FOR IMMEDIATE RELEASE - JUNE 8 2015
THE MELITA HUME POETRY PRIZE 2015
WE HAVE TWO WINNERS, TIED FOR FIRST PLACE
MARIA APICHELLA AND TONY CHAN
ONE POET IS BASED IN WALES, THE OTHER, ORIGINALLY AUSTRALIAN, NOW LIVES AND WORKS IN ENGLAND
BOTH WINNING COLLECTIONS MERGE TRADITIONAL FORMS (PSALMS, OR SONNETS) WITH STRIKINGLY CONTEMPORARY CONCERNS, AND CREATIVE PASSION.
CHAN'S WAS COMPOSED IN 78 DAYS OF WALKING ACROSS ALL OF THE UK
APICHELLA'S EXPLORES FAITH AND DOUBT IN THE CONTEXT OF WAR AND LOVE
BOTH POETS WILL HAVE THEIR COLLECTIONS PUBLISHED IN EXACTLY ONE YEAR (JUNE 2016) AND WILL SHARE THE PRIZE MONEY OF £1,500
2015 JUDGE'S CITATION
BY TOBY MARTINEZ DE LAS RIVAS:
'It has been a pleasure – a difficult pleasure, but a pleasure nonetheless – to have judged this year’s entries for the Melita Hume Poetry Prize which is beginning to make itself an increasingly important part of the annual literary calendar for poets who are yet to publish a first book. Before I proceed to talk briefly about the some of the entries which so impressed me this year, as well as the winners, I think it very important that we take a moment to acknowledge that: that without the generous advocacy of publishers such as Eyewear, its director Dr Todd Swift, and this prize in particular, the literary landscape we all share would be a significantly poorer one. The Melita Hume Prize has helped give exposure to some excellent poets since its inception, and that tradition is very much carried on this year.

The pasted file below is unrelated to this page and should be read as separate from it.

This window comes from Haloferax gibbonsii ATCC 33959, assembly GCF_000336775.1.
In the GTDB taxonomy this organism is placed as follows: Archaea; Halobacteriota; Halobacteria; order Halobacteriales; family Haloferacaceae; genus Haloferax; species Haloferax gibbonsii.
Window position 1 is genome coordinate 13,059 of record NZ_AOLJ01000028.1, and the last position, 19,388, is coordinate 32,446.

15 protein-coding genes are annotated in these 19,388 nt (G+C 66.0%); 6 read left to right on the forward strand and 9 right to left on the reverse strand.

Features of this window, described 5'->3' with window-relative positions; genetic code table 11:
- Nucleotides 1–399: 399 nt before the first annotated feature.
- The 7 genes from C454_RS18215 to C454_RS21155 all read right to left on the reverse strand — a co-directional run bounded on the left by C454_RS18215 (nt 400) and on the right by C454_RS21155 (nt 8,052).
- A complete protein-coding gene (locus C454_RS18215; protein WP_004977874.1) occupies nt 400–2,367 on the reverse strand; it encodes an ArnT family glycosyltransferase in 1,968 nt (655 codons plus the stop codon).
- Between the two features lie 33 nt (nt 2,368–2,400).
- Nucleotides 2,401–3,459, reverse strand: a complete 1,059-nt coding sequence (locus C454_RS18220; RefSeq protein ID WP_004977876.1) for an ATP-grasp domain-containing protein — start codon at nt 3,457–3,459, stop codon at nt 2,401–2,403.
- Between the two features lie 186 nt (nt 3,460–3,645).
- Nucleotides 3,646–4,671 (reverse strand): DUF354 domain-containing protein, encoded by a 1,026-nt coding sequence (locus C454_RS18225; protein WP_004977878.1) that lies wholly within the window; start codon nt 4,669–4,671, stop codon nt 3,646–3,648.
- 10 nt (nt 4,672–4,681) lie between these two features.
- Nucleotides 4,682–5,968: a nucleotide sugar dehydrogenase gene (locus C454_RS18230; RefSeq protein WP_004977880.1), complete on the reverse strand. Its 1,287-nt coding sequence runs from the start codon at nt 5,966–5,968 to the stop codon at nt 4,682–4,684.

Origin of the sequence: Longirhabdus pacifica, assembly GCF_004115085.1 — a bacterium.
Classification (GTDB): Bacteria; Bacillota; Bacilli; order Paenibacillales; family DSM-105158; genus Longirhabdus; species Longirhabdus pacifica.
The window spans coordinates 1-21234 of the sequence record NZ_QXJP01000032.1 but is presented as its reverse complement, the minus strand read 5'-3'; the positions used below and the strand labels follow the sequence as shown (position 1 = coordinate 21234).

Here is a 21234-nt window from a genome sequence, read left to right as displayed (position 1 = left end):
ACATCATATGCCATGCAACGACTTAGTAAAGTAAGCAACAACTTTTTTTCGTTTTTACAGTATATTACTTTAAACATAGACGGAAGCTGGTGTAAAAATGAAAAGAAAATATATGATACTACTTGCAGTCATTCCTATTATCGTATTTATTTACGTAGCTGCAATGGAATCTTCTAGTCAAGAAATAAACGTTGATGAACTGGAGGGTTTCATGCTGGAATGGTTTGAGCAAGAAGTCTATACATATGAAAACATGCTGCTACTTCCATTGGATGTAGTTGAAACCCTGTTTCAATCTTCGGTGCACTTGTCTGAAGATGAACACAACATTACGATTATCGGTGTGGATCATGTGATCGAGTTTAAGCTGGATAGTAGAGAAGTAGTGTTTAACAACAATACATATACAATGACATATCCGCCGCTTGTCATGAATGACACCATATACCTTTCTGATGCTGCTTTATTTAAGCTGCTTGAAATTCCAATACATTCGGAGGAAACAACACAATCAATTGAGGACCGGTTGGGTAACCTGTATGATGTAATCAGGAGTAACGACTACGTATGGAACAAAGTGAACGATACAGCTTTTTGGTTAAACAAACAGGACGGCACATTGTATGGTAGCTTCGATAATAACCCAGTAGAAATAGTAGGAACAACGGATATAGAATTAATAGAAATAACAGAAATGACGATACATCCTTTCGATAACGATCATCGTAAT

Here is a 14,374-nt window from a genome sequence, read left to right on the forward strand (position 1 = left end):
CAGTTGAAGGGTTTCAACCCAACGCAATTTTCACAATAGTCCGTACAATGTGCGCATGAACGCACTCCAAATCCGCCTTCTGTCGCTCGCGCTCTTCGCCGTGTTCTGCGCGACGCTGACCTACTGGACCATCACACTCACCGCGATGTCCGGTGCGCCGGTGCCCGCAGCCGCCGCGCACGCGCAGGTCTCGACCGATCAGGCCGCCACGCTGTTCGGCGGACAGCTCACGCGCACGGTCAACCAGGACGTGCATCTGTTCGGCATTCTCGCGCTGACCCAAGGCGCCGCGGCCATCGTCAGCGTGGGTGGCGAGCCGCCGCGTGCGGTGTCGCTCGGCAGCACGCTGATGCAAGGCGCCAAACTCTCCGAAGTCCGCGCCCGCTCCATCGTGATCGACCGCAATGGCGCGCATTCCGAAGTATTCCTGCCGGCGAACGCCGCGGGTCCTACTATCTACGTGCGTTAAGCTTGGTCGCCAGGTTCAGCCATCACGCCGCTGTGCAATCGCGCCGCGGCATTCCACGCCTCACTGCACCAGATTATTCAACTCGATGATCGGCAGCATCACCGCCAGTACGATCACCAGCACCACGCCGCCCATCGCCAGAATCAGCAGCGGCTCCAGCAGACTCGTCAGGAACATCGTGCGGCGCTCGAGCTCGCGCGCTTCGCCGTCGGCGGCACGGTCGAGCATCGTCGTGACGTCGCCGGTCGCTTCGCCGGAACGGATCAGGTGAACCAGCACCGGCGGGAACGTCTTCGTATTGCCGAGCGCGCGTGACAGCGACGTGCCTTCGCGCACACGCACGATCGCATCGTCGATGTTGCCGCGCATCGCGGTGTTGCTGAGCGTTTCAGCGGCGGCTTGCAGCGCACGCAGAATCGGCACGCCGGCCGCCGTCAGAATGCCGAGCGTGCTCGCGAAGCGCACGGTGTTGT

Over the last few weeks, I have read a great range of different voices – some wilfully avant garde in their play with language as a material in itself, some more focussed on what I guess might be called the traditional themes of poetry. Whatever the background or predilections of the particular poets, I can honestly say that I found much to enjoy in each collection, from Ben Parker’s wry, controlled, surreal and formally adventurous collection Insomnia Postcards to Anna Mace’s innovative, verbally lush submission am. I was also very pleased to see some excellent collections come in from Ireland – particularly Julie Morrissy’s The Foehn Wind with its concise, clean power.
I remarked to Todd that, had I also had the remit to produce an anthology of the short-listed writers, I know I could have produced a fascinating artefact. So why have I not chosen the winners from among these, and other, excellent submissions? Well, part of my remit was to find a full collection – a collection which was more or less complete and ready to go, and, while I was very taken with many individual poems and even whole sections of each short-listed writer, I do feel that they were, in many ways, half-collections or three-quarter collections. These poets’ time will come, but in each of their cases, I would advocate a little more work on the collection as a whole. Getting a book ready is a punishing and difficult task, and it requires patience and a kind of courage to overcome setbacks, and I would very much like to encourage all of the shortlisted writers to have faith in the value of their work, which was very plain to me, and to keep refining these collections.